After Lehman - Fear and wariness

We're recovering but we're more cautious. And that may not be so bad.

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By Andy Serwer, managing editor

When Wall Street nearly collapsed
Would panic prevail? That was the question gripping the world in the days surrounding the fall of Lehman Brothers on Sept. 15, 2008. One year after that terrifying Monday, the people who struggled to cope with the financial crisis share what they were thinking as chaos broke out.

NEW YORK (Fortune) -- It was around 10 p.m., exactly one year ago today, and I was standing out in front of Lehman Brothers on 7th Avenue watching as the then fourth largest investment bank in the world melted down. As I took in the scene, Lehman employees carrying out boxes under the kleig lights, past the police cordons, some shouting out angrily to perplexed tourists who had no idea what was going on, it dawned on me that the world was going to change. (The last time I felt anything like that, by the way, was when I watched the World Trade Center collapse, seven years to the month earlier.)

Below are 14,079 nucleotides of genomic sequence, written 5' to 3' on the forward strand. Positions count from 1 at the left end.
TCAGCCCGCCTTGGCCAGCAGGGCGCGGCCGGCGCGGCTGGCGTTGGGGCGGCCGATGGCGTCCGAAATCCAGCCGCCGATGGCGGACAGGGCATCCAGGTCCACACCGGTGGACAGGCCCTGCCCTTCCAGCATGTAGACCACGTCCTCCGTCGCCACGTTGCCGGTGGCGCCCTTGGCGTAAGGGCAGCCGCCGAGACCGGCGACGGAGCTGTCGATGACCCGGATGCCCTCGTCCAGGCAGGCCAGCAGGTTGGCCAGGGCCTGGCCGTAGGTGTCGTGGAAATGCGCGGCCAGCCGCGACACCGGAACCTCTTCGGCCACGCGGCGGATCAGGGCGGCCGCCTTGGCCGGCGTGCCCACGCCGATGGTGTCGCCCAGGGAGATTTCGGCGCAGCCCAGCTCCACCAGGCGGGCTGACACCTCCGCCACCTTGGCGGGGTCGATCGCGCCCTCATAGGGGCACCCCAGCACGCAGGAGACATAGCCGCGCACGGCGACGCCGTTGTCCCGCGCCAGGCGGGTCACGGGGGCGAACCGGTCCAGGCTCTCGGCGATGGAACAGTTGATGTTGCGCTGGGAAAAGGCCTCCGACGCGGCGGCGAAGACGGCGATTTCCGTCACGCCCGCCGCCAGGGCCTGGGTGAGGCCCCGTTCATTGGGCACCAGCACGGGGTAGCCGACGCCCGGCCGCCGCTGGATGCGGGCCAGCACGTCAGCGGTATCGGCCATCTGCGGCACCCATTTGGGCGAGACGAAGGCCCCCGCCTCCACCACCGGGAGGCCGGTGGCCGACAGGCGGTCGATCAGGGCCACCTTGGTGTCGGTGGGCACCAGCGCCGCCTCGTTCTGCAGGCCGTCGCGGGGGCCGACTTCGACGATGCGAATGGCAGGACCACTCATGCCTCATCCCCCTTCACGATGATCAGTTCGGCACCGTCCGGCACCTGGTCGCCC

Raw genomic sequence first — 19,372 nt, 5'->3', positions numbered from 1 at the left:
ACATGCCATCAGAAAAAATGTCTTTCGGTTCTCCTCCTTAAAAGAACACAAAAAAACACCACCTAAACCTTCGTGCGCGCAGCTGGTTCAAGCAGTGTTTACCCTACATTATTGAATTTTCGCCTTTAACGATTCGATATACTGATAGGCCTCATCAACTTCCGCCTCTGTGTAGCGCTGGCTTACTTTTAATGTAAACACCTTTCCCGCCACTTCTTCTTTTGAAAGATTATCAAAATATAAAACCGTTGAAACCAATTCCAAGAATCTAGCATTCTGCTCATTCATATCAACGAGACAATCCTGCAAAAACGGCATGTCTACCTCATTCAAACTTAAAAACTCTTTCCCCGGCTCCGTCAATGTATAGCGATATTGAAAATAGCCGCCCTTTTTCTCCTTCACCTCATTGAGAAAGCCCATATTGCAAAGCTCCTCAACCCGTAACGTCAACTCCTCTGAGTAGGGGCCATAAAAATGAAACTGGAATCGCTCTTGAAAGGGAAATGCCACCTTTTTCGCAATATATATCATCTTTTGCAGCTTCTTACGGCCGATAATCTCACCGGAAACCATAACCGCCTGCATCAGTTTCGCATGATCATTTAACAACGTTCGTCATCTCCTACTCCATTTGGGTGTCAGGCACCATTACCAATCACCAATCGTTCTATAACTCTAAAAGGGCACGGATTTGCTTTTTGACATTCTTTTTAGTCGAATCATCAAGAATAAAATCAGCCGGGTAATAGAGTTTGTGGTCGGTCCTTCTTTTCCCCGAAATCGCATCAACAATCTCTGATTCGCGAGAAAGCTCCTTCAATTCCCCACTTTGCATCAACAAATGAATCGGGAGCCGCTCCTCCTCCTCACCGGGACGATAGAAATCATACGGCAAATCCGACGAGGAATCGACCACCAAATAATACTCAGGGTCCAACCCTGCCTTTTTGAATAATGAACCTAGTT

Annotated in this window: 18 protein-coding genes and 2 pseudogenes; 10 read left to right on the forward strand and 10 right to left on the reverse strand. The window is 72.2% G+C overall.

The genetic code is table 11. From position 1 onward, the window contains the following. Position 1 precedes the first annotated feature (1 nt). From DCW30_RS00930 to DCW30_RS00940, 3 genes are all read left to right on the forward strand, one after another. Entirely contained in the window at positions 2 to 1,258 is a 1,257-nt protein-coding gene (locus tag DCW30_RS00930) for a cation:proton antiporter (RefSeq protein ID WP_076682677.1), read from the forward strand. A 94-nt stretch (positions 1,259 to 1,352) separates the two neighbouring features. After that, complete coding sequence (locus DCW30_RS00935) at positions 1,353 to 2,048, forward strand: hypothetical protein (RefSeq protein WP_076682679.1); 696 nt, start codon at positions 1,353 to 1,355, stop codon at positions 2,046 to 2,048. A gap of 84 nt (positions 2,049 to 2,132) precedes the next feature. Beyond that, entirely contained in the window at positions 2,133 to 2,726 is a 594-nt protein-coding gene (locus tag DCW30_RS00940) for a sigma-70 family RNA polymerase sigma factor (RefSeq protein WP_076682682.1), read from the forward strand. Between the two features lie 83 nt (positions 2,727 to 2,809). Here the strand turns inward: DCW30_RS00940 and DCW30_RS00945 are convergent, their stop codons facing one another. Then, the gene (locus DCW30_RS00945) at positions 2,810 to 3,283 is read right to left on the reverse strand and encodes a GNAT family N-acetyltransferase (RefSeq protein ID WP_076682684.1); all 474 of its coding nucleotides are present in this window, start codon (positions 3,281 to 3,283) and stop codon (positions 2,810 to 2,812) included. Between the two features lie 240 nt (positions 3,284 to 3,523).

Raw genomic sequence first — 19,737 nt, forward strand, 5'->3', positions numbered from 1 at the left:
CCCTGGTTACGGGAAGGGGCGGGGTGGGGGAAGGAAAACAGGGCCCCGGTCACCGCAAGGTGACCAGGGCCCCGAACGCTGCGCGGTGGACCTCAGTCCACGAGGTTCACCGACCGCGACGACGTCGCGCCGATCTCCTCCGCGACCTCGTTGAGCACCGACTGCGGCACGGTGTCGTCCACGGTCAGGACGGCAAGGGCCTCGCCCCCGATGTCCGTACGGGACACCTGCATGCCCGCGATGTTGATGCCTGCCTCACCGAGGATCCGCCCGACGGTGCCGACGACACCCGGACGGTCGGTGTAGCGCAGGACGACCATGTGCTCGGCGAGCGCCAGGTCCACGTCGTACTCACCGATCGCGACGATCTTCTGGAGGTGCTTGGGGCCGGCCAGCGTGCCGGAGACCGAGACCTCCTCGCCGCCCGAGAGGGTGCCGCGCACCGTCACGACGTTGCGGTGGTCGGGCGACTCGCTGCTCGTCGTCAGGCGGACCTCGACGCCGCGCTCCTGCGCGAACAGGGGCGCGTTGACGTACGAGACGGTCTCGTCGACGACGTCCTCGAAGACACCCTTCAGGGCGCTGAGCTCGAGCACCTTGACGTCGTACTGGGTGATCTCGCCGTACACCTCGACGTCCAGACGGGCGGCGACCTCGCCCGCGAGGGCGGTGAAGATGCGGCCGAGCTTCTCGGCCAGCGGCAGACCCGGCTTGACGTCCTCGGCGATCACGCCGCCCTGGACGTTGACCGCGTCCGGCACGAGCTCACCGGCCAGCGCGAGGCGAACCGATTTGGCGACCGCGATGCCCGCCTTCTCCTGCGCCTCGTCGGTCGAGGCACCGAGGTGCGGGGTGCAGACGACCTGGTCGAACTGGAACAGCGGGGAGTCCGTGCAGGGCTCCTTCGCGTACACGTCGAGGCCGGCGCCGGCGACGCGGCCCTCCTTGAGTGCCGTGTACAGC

Today, we do seem to be on the mend. An investment banker friend of mine at Morgan Stanley (MS, Fortune 500) reports that he is extremely busy...finally. A derivative banker reports that he has just priced a new issue at a much higher price than he anticipated. Wall Street sage Vince Farrell notes the incipient recovery is proceeding on a variety of fronts, most especially in China.

And yet employment remains a problem and if there were ever a true barometer of economic well-being, that is it. Bottom line: There is still a paucity of demand, and businesses either have no need to hire (and may still be cutting back), or if they are seeing inklings of demand will wait before rehiring.

Underpinning all this is fear, and that ladies and gentleman is not necessarily such a bad thing. Because the simple fact is that what got us into this horrible mess was the flip side to the current sentiment, i.e., a lack of fear. As in: "Have no fear, this homeowner can pay, and if they can't they will sell and the loan will be whole because the house will have appreciated." Couple that line with myriad other "fear not" sales pitches, and all of a sudden you have yourself a full-blown bubble.

So being wary is a good thing. We all need to ask: What could wrong with a given transaction? What is the worst case scenario? How am I protected? At Lehman back then, the answer all too frequently was "fear not." This is Lehman. What's the worst that can happen? Implicit was that bankruptcy and liquidation were not possibilities. But they were. They always are. And all of us would do well to never forget that. To top of page

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